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Creative Minority Reader

Marquette Prof Remembers James Foley

A man for others.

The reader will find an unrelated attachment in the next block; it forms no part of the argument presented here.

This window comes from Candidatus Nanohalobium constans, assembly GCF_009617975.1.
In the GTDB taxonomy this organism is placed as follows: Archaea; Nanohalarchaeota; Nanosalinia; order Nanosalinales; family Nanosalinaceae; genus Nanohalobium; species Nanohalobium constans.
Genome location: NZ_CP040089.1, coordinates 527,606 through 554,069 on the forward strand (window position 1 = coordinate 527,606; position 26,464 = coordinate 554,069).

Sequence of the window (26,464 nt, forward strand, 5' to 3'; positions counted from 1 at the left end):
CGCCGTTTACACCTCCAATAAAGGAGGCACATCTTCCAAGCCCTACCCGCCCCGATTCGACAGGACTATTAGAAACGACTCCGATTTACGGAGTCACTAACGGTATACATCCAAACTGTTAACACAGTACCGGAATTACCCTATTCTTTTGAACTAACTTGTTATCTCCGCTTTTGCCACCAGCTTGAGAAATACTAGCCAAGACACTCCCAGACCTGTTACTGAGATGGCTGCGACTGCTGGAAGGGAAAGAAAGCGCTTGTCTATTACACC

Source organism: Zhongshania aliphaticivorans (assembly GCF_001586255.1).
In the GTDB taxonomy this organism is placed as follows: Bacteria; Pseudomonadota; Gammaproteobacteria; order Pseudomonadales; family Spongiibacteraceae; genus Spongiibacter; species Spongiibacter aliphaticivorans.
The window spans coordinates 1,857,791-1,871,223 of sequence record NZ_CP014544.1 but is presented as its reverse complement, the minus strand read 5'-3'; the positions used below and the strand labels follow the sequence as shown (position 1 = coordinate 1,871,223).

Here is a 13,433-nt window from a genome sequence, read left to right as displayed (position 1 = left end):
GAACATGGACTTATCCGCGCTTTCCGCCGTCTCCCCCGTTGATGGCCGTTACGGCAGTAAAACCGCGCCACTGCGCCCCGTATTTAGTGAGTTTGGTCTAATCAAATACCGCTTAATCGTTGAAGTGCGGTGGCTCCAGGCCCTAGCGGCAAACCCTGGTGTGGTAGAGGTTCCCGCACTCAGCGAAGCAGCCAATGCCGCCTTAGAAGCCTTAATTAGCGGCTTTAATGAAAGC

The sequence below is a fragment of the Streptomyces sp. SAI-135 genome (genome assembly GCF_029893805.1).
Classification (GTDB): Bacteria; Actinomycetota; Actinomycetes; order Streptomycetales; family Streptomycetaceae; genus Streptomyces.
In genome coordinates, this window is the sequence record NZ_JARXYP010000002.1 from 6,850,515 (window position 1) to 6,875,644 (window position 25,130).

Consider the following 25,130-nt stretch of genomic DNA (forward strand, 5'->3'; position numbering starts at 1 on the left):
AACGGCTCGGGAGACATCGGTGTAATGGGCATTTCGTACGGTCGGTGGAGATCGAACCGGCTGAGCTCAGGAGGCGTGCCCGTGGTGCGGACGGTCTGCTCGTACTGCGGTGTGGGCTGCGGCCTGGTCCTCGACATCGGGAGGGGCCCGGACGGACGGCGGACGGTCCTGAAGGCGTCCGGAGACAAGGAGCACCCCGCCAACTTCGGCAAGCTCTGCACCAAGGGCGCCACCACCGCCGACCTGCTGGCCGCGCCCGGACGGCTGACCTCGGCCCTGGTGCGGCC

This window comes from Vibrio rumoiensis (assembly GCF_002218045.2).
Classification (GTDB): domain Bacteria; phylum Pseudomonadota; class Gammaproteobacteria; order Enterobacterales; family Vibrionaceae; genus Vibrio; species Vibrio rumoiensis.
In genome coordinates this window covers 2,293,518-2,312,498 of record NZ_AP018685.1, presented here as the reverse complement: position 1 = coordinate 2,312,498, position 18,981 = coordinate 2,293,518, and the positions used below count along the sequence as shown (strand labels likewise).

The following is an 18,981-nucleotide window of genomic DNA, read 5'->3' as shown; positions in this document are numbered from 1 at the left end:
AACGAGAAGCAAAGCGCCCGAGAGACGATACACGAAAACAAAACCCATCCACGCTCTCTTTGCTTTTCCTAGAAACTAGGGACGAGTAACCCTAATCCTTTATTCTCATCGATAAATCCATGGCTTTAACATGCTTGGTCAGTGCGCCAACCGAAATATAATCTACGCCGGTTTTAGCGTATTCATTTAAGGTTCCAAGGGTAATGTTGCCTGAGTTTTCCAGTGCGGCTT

In losing his life to radical Islamist rebels who are mounting a war in Syria and Iraq, James Foley was punished for daring to show the world the tragic underbelly of terrorism among the impoverished and the victims of intolerant religious extremists. Recalling how he was inspired by the Jesuit commitment to social justice while he was a student at Marquette University, Foley told an audience of Marquette students in 2011 he drew strength from the Jesuits during the 44 days he spent in a Libyan prison earlier that year. Foley also said he found great comfort in saying the rosary with his cellmate, a prisoner named Clare. Because he did not have rosary beads, Foley prayed the rosary on his knuckles; the first time he did this, it took him more than an hour. “I became a man of prayer,” he told a journalism class. Former classmates and faculty who heard him that day found him more reflective but still someone who enjoyed being around others.
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